Depending on the point of view, the Heritage Fellowship United Methodist Church will increase in size 10 times, or two. Either way, the neighbors think it's too big.
"All of the neighbors were struck by what we thought was a huge difference in size and scale," said Charles Moses, president of the Courts of Fox Mill Homeowners Association. Moses was speaking during the Oct. 12 meeting of the Fairfax County Planning Commission.
In 1984, the church was granted its initial approval to build a structure of up to 27,000 square feet with 844 seats. But the congregation built a church that was just 4,760 square feet, including 218 seats. The church, on Fox Mill Road near Pinecrest Road is ready to expand, but says its roughly 1,600 members need even more space than they had initially been permitted.
On most Sundays, the church holds an early morning service at the church before moving to Herndon High School for the rest of its services and to hold its religious school, said Norman Tate, the church's head pastor.
So the church has filed with Fairfax County to change the zoning on the 5-acre parcel, a change which would allow a larger building. The proposed new facility would be just over 46,000 square feet. The church is not asking to increase the number of seats above what is already permitted — 844, or an increase of 626 seats over the current church. It is asking to increase the number of approved parking spaces from 211 to 295 — 66 are currently built.
The church had initially proposed a three-deck parking garage for the additional parking, but that idea was scuttled after community opposition. As a result, the church is proposing more surface parking, even though it will result in greater land disturbance and the loss of more trees. The church says it will plant a buffer of trees and bushes around the edge of the property, said Stuart Mendelsohn, attorney for the church and a former member of the Board of Supervisors from the Dranesville District. "They're very much concerned about keeping this a church in the woods," he said.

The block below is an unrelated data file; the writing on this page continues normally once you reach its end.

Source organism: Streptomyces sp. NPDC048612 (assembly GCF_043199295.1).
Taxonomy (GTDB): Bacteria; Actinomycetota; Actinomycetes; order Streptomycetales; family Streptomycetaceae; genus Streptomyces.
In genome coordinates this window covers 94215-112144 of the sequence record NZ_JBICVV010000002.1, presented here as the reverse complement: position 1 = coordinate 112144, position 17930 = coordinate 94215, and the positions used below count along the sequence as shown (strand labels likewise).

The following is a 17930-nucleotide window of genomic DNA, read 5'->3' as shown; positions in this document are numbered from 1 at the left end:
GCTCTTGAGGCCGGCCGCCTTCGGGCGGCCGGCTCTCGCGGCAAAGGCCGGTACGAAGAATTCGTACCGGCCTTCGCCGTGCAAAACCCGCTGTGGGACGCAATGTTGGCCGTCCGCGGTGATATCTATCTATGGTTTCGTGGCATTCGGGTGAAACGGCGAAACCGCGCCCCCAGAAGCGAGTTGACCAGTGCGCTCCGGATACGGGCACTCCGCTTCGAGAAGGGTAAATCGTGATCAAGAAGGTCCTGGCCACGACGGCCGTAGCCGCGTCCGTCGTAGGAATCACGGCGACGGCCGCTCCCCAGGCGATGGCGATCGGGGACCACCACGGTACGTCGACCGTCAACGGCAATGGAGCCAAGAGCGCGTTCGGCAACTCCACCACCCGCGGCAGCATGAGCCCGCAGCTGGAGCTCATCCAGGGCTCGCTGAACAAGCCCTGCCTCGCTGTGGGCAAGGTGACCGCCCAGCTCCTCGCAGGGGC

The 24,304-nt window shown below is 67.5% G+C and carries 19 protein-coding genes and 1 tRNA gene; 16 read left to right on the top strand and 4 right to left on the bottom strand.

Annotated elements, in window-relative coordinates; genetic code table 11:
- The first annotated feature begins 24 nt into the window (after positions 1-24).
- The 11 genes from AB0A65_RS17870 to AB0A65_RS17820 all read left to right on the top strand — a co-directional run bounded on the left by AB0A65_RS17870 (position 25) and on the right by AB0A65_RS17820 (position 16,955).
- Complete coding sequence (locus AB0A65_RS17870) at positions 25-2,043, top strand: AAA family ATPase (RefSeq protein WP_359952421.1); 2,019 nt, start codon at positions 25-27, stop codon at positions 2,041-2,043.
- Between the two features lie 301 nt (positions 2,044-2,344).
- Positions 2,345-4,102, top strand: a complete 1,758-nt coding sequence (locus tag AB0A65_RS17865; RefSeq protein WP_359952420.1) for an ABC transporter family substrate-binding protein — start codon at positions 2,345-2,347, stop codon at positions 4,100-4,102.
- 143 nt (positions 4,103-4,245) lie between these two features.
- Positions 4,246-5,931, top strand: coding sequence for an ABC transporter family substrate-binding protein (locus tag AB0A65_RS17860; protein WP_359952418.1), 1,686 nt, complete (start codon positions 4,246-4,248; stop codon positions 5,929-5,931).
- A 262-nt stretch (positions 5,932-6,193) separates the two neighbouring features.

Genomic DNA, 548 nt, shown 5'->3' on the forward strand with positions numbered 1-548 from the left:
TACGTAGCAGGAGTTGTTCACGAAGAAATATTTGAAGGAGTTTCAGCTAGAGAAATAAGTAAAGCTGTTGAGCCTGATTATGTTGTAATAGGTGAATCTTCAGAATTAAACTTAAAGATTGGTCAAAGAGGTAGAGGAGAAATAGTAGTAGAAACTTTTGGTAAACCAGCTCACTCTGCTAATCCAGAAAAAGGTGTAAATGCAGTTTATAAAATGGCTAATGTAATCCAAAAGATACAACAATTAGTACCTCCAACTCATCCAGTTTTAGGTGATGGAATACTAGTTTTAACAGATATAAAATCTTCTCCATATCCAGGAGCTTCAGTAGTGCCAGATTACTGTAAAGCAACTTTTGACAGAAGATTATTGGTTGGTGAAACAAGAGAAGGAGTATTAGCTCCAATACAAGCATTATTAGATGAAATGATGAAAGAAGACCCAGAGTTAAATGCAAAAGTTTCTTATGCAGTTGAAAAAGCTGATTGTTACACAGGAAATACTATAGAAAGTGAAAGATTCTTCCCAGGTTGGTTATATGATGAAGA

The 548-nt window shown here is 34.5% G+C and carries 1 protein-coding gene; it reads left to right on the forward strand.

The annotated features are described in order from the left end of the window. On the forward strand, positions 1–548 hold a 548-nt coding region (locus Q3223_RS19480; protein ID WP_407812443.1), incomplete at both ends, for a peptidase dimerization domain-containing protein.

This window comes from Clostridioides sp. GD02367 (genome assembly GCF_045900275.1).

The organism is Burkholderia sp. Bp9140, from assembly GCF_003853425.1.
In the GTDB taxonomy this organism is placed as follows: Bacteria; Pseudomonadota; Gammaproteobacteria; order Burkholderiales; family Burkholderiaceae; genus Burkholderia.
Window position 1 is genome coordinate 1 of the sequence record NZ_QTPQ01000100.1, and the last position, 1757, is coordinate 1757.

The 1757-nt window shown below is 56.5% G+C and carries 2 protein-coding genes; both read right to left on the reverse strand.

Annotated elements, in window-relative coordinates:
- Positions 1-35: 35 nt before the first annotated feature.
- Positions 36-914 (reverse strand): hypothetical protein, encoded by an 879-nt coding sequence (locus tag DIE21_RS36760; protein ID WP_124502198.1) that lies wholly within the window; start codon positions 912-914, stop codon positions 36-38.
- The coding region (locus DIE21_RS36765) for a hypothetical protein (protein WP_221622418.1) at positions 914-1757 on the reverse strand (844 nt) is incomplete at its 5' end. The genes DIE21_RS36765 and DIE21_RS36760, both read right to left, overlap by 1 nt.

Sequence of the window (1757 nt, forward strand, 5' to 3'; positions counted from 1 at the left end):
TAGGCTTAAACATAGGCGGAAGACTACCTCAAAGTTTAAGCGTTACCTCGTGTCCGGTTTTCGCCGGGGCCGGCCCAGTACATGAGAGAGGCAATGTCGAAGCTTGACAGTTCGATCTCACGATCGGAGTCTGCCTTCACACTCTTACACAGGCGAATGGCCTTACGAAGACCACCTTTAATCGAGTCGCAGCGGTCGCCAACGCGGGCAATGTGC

Karen Herman, whose property abuts the church, said she was concerned that the headlights from churchgoer's cars would spill into her home.
Mendelsohn said that once the plantings grow, the greenery will block the headlights.
THE NEIGHBORS are also concerned about the traffic impacts on Fox Mill Road, is a narrow, two-lane road, said Moses.
Mendelsohn noted that the number of seats is not increasing above what the church is already permitted. He said the only real impact would be on Sunday, when the church will be able to hold all of its services on-site and not have to go to the high school.
"The programmatic uses of the church are not changing, except Sundays," Mendelsohn said. "Will there be more traffic on Sundays? Absolutely, but, we can do that today."
During the week, the additional space would allow church members room for classes and other activities which are already happening. "Most of the activities are already going on," said Mendelsohn.
Commissioner Suzanne Harsel (Braddock) told the neighbors that they might be better off with a larger church. A larger sanctuary can accommodate worshippers in fewer services.
If the church uses a smaller sanctuary, they may then hold five or six services a day instead of two, she said. "Then, the traffic is ongoing."
Commissioner Frank de la Fe (Hunter Mill) said he did not want to make a motion on the proposal until the Hunter Mill District Land Use Committee had a chance to make its recommendation.
The Planning Commission deferred its decision until Oct. 18. Commissioner Jim Hart (at large) recused himself from the hearing. Mendelsohn is also representing McLean Bible Church, which is suing the Board of Zoning Appeals, and Hart sits on the Board of Appeals.
Commissioner Walter Alcorn (at large) also left the room during the public hearing, but he did not say why.